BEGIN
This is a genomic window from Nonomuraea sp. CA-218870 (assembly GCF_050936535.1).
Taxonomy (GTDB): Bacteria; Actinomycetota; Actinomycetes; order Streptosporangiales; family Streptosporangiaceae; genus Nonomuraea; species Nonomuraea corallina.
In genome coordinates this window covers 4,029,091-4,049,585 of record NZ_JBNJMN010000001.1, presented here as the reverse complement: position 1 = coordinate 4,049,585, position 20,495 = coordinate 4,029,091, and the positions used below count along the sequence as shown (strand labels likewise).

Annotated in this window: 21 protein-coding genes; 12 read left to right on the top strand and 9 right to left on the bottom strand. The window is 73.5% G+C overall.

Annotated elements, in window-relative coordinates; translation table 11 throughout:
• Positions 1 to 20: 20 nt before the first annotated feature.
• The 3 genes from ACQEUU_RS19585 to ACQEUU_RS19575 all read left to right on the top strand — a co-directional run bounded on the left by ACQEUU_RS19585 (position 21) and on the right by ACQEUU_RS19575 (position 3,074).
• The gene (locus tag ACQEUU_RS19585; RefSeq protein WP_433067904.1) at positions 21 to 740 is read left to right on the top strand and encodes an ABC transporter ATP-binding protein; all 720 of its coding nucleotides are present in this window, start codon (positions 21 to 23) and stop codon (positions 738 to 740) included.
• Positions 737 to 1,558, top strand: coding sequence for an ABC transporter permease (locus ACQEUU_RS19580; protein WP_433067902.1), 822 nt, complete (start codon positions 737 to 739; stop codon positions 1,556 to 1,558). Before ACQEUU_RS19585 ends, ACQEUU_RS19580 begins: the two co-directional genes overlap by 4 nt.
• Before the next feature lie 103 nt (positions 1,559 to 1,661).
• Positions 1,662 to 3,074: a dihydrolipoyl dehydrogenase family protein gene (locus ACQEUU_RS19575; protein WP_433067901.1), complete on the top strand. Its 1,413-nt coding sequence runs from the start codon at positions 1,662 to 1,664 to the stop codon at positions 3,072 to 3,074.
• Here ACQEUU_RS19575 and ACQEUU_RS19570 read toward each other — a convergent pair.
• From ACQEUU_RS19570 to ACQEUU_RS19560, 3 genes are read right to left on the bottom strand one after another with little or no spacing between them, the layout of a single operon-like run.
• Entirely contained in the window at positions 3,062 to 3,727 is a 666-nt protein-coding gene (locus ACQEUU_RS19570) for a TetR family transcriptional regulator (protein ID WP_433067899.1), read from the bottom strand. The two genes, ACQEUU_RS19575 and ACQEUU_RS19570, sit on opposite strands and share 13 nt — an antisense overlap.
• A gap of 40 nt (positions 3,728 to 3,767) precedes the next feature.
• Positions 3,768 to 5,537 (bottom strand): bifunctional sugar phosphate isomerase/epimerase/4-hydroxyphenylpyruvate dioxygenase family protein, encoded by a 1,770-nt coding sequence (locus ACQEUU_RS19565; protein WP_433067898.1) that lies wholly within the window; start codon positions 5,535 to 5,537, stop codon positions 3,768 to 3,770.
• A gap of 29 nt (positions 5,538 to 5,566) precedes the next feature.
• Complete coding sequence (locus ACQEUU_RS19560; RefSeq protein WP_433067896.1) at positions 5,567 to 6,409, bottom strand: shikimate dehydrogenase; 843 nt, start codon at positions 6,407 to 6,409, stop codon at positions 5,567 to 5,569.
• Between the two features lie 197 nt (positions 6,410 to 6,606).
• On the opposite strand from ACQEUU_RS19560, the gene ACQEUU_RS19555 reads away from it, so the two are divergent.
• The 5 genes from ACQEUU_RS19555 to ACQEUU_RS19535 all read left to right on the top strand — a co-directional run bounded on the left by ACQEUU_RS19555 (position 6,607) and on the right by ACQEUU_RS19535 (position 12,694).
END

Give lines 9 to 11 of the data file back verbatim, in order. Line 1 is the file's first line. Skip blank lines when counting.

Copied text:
• Positions 737 to 1,558, top strand: coding sequence for an ABC transporter permease (locus ACQEUU_RS19580; protein WP_433067902.1), 822 nt, complete (start codon positions 737 to 739; stop codon positions 1,556 to 1,558). Before ACQEUU_RS19585 ends, ACQEUU_RS19580 begins: the two co-directional genes overlap by 4 nt.
• Before the next feature lie 103 nt (positions 1,559 to 1,661).
• Positions 1,662 to 3,074: a dihydrolipoyl dehydrogenase family protein gene (locus ACQEUU_RS19575; protein WP_433067901.1), complete on the top strand. Its 1,413-nt coding sequence runs from the start codon at positions 1,662 to 1,664 to the stop codon at positions 3,072 to 3,074.